There’s a clear choice here between negligence and ignorance – neither of which are qualities you’d want in a junior accounts clerk, let alone the Chancellor of the Exchequer.

But, and here’s the crucial question, where was Blair whilst this was going on?

Did he simply let Gordon ‘get on with it’ or did he know from meetings with his Chancellor that there was trouble brewing?

Again, the choice is clear – ignorance or negligence – neither of which are qualities you’d want in a boy scout leader, let alone the Prime Minister.

So, to sum up the answer to the first part of my initial question – it doesn’t really matter whether or not he saw economic decline coming.

Either way he fucked up big time.

On to part two – to what extent has he avoided blame for catastrophic ignorance or negligence?

Well, it has to be said that Teflon Tony’s done a pretty thorough job of leaving No. 10 and finding suitable employment – he’s the UN’s Middle East envoy, he’s received a Yale University fellowship, consultancy jobs in two banks and is a potential candidate for the EC Presidency.

He’s believed to be earning about £7 million a year.

In an astonishing twist of irony, last week US President Bush awarded Blair with a Presidential medal for, amongst other things, his role in the War on Terror and, in the very same week, UK Foreign Secretary David Miliband had an article published in the Guardian saying that the War on Terror was a mistake.

If that isn’t a fucked-up state of affairs, I don’t know what is.

It’s also an indirect criticism by Miliband of his old boss who supported Bush through all the WMD, 45 minute warning, and ‘Help, I’m living next door to a Muslim, get him out of here’ bollocks.

(I’m not even going to start tearing into the duplicity of Miliband who supported Blair’s decisions regarding the whole terrorist/Iraqi invasion issue and then suddenly had his recent ‘Damascus’ moment…)

Apart from this, however, where are the searching questions about Blair’s part in the downfall of the UK’s economy?

I don’t hear them coming from the very people who should be asking them – our journalists in the press and the media.

No, Tony’s got off scot-free with his future well sorted and his reputation, whilst not regarded with fondness by many, at least more or less intact.

There are many people in the UK today who won’t shed a single tear when Margaret Thatcher pops her clogs – she was responsible for the decline of our manufacturing sector which we’d die to have right now and she did her utmost to destroy our perception of society that gave it a certain cohesion that is lacking today.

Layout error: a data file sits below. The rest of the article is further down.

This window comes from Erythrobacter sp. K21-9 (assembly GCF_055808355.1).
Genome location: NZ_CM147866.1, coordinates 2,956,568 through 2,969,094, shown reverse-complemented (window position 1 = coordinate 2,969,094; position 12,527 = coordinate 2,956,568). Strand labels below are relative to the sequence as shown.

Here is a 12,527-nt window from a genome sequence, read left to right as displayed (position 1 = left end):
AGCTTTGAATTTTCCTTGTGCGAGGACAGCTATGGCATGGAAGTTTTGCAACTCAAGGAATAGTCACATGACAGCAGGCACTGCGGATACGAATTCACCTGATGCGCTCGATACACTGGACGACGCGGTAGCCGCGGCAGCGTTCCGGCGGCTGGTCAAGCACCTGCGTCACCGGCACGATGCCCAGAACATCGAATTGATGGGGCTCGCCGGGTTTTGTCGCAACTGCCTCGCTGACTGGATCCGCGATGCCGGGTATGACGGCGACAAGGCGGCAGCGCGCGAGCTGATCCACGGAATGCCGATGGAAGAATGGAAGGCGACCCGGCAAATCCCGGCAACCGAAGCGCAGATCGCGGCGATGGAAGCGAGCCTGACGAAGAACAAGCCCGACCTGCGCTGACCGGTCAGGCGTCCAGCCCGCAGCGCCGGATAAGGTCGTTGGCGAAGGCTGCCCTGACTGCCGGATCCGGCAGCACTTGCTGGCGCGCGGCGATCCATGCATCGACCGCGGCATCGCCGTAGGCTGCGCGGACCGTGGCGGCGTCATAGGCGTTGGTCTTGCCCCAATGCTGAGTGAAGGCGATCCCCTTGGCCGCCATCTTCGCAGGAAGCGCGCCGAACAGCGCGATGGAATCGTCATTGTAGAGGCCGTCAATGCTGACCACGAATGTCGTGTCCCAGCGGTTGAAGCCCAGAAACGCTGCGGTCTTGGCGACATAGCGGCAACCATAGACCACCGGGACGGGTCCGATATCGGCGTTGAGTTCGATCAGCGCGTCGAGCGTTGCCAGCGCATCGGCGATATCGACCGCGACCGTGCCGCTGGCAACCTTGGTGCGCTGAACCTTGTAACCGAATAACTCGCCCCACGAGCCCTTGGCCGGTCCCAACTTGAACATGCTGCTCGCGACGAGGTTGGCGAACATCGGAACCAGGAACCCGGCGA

Indeed there are many who’d queue to piss on her grave.

For what it’s worth I don’t think that Tony’s quite achieved that status yet.

However, I can only fervently hope that history will not be kind to him after he surfed into government like a golden boy on the waves of our hopes and dreams – after years of Tory malpractice – reneged on almost every Socialist principle people voted him in on and then buggered off after making a complete fuck-up of our economy whether through ignorance or negligence.

And as for Blair and the limbo, our Tony can get down so low that he can duck under anything.

Only time will tell whether he eventually goes down too low and ends up disappearing up his own arse.

I defy the guy to come up smelling of roses then…

Late addition…

I won’t say I’ve researched this very deeply but it seems clear after some cursory Googling that it was pretty clear from the way the US Federal Reserve started to slash its interest rates from early 2007 that all the signs of a US and hence an ensuing UK recession were all there well before Blair announced his forthcoming resignation.

Lest this be seen as letting Brown off the hook, George Soros – who’s been known to be right on many occasions – recommended that the Bank of England cut interest rates as early as January 2008.

I think it’s now pretty certain that we had over 18 months to get ready for the financial shitstorm that erupted in September 2008 but we appear to have done nothing about it. OK, maybe we couldn’t have avoided it altogether but maybe we could have been better situated to ride it out better than we are doing at present.

Tony…Gordon…you really fucked things up.

VAT’ll do nicely?

Is reducing VAT on ‘non-essential’ goods from 17.5% to 15% really going to do any good?

Say I see an mp3 player I fancy that retails at £100 plus VAT today – that’ll cost me £117.50. If VAT then gets reduced to 15% then it’ll cost me £115.

Is that going to make me wait to buy it?

Is that going to make me continue spending my money on high VAT-rated items?

I think not.

Given that Alistair Darling has stated that if you give money to the poorest people then they’re more likely to spend it – and I find that not only cynical, but deeply offensive – wouldn’t it be better to give them more money via tax credits, for example, that they’re more likely to spend?

David Cameron’s recent comment on the government’s measures to rescue the economy made me laugh:

‘The government is giving with one hand and taking away with the other’

No change there then…